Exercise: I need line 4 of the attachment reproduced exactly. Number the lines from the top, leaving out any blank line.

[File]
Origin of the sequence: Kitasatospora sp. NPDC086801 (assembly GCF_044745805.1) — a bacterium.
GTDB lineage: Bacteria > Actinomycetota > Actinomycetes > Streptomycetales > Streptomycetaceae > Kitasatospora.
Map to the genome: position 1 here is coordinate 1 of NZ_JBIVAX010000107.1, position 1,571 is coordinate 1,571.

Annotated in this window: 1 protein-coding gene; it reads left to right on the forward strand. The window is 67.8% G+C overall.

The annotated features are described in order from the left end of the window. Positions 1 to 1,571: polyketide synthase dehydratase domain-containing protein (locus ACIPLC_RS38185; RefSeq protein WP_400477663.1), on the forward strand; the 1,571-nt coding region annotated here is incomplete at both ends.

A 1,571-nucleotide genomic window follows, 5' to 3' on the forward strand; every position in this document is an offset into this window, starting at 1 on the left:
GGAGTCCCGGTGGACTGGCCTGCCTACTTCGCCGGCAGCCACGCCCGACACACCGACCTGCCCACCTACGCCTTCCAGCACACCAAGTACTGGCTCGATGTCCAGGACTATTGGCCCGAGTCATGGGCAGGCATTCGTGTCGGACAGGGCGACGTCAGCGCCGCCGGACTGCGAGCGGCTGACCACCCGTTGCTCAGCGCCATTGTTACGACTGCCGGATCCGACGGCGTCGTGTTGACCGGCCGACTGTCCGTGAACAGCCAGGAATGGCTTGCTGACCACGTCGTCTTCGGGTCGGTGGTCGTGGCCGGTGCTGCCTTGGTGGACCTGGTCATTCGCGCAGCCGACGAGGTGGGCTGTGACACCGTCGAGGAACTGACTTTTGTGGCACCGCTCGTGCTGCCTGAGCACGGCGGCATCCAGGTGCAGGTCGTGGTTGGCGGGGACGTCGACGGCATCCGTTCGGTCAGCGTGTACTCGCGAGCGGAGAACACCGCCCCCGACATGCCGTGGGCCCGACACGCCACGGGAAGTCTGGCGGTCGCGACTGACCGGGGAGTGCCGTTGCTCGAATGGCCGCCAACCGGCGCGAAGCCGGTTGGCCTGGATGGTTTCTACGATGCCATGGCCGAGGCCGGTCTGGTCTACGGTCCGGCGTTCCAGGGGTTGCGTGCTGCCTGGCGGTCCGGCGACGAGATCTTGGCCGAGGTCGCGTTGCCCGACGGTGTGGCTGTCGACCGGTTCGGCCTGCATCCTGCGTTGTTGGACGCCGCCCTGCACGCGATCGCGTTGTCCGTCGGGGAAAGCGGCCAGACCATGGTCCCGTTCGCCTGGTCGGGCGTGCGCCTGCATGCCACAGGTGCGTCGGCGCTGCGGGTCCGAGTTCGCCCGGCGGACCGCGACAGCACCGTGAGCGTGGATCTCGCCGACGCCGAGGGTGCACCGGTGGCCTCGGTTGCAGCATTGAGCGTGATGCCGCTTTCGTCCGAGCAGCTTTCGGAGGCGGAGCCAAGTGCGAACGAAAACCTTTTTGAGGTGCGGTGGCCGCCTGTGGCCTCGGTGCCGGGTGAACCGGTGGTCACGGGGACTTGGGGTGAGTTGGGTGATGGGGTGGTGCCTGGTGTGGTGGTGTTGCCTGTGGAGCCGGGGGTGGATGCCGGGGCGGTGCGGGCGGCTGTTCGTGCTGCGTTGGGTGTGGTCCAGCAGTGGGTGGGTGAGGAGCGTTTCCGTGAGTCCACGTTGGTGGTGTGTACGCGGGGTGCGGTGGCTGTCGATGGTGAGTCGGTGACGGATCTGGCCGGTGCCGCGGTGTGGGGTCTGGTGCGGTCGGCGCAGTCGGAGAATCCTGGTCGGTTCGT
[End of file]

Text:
Annotated in this window: 1 protein-coding gene; it reads left to right on the forward strand. The window is 67.8% G+C overall.